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All right!!!! Congratulations to Mayor Guinta!!! \\:D/ Frank has made public safety a priority in his work as alderman, and has promissed to keep public safety as one of his chief priorities here in New Hampshire largest city!!! I am absolutely thrilled, and if I weren't working right now, I'd be knocking back a cold one!! \\:D/
Surprise! It's Guinta
Union Leader Staff
31 minutes ago

Manchester — Voters looking for change handed Republican Frank Guinta a stunning upset victory in the mayor’s race yesterday, tossing three-term incumbent Democrat Robert Baines out of office.

Guinta took 51 percent of the vote, winning eight of the city’s 12 wards. His 10,115 votes compared to Baines’ 9,579, or 48 percent, according to unofficial results that also included write-ins.

Speaking to an elated crowd at the Black Brimmer, Guinta promised to deliver on his call to cut taxes, address violent crime and improve high school test scores.

“It’s what we’ve talked about in this campaign, and it’s what I’ve pledged to you,” said Guinta, alderman for downtown Ward 3.

Democrats continue to dominate the aldermanic and school boards and the welfare commissioner’s office.

Two former Republican aldermen seeking to return to the board were rejected by voters — though Guinta ally Real Pinard, an independent former alderman, upset incumbent Paul Porter by nine votes in Ward 6.

Long-time Alderman Mary Sysyn of Ward 4 was defeated by fellow Democrat Jerome Duval, who took 59 percent of the vote.

On the school side, at-large board member Tom Donovan, a Democrat, was bounced from office. In Ward 12, Republican incumbent B.J. Perry was also upset, losing to Kelleigh Domaingue, who was recruited to run by the Democratic party.

Baines conceded the mayor’s race to Guinta last night, going to the Black Brimmer to offer his congratulations.

“Best of luck,” said Baines, who ran a campaign that touted his hometown roots and Manchester’s revitalization. “I will work with him hand-in-hand over these next weeks and months to ensure the everyone gets behind him.”

Guinta invested more than $65,000 of his own money in his bid, offering a succinct catch phrase that highlighted six years of tax increases, a 55 percent increase in violent crime, and three high schools that failed federal testing standards.

“I want to end with three numbers that I think you all know,” Guinta told supporters. “Six, fifty-five, three.”

Residents cast 19,912 ballots yesterday, a 35 percent turnout that was about 2,000 lower than predicted by the city clerk. Candidates have until Friday to request recounts.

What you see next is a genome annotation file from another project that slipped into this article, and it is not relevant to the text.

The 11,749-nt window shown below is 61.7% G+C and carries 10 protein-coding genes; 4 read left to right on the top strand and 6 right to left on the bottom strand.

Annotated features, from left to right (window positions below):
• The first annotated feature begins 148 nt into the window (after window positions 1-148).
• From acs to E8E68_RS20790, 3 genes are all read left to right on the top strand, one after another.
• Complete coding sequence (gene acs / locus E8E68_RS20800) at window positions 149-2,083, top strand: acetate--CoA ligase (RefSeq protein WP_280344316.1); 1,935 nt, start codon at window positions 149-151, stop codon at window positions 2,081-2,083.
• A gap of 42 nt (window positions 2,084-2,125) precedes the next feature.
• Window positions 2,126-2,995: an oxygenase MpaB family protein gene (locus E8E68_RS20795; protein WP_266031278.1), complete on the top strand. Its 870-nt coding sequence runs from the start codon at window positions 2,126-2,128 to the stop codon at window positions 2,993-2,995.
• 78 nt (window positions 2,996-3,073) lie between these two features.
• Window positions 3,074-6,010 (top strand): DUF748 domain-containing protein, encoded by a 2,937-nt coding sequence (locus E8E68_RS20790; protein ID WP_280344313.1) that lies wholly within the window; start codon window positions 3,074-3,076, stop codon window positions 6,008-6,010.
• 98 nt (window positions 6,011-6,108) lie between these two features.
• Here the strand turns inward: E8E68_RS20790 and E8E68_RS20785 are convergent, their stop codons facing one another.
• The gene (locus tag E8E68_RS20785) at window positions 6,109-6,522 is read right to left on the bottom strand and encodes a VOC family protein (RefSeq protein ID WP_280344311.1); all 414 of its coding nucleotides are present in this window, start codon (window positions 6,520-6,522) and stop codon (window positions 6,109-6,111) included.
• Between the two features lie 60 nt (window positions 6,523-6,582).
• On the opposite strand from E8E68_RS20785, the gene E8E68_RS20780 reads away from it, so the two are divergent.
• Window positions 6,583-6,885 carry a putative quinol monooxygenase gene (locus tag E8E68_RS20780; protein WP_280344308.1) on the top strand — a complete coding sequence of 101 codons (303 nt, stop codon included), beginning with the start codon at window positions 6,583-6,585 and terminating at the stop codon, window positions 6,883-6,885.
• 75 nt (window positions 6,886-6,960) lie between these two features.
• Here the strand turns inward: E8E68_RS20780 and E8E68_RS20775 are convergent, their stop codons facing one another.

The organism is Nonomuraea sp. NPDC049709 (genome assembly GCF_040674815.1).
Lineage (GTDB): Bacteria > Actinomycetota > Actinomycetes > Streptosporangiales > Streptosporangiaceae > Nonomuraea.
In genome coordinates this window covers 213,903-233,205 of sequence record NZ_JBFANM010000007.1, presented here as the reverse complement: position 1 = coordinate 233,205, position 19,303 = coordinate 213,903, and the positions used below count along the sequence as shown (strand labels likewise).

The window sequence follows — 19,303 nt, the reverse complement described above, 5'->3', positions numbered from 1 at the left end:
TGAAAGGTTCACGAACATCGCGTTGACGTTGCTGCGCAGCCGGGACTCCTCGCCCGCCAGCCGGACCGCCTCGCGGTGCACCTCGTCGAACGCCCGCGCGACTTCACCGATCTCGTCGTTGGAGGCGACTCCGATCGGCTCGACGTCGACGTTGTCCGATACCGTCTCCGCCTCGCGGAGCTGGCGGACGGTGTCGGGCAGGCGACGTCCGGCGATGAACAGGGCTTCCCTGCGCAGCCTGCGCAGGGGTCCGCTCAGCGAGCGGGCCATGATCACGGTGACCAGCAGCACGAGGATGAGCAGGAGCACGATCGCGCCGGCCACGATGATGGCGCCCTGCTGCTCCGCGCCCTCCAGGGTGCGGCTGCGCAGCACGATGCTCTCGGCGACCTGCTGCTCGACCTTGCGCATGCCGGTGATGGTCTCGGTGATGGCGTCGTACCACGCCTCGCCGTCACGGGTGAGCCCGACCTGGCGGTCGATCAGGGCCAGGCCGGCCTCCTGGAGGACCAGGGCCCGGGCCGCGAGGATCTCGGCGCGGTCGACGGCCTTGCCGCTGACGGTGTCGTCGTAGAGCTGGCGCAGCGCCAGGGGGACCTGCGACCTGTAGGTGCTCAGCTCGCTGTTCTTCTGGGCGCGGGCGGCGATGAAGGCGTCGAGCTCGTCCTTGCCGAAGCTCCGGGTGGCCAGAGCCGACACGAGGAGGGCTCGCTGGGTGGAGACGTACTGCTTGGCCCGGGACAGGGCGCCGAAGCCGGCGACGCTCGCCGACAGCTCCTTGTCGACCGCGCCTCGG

Leaving the polls in Ward 4, Maria Cote of Laurel Street said she picked Guinta this time, despite voting for Baines in the past.

“It’s time for a change,” said Cote, an independent who also voted for Duval. “Six years is a good, long run.”

Hank Radwanski of Day Street said he went with Guinta because of taxes.

“I just feel that taxes are still going up,” said Radwanski. “I get fed up with the increases. There’s got to be a better way.”

Incumbent Democrat Armand Forest retained his Ward 12 alderman’s seat by 27 votes against Republican Keith Hirschmann. In Guinta’s home ward, ironworker and Democrat Pat Long beat Baines’ critic Joe Kelly Levasseur.

“Seventeen weeks of meeting the residents of Ward 3 paid off,” Long said. “For seventeen weeks I was hitting the road and meeting people.”

The city’s two Democratic at-large aldermen, Mike Lopez and Dan O’Neil, were each returned for another term, as was Welfare Commissioner Paul Martineau, a Democrat who faced token opposition.

Incumbent Democratic Alderman Mark Roy fended off a challenge in Ward 1 by Siobhan Tautkus, winning by 401 votes.

Democratic Ward 11 Alderman Hank Thibault held on by 14 votes in an unexpectedly close election with Republican Jason Cooper.

Alderman Mike Garrity won by a landslide against Steven Freeman, and also helped deliver Ward 9 to Guinta, despite it being Baines’ home ward. Baines, in turn, won Guinta’s Ward 3.

Garrity said he started to feel strong momentum for Guinta over the weekend as he and the candidate knocked on doors and went around the city on an ice cream truck.

“People were positive to us,” said Garrity, who was Guinta’s campaign co-chairman. “And if they weren’t voting for us, they weren’t slamming doors in our faces either. They were willing to listen.”

Baines campaign co-chairman Brad Cook said Baines always refused to go negative. Baines did highlight Guinta’s lack of executive experience and his work for a politician, but Baines never slammed his opponent, Cook said.

“The sad truth in politics, I suppose, is negative campaigning works,” Cook said.

Manchester voters have a history of bouncing incumbent mayors, said state Democratic Party chairman Kathy Sullivan.

“It seems that in Manchester, voters like to rotate the people at the top,” Sullivan said. Otherwise, voters strengthened the Democratic majorities on the aldermanic and school boards, she said.

“This is one of the elections where everybody has to step back and figure out what the voters are telling us,” Sullivan said.
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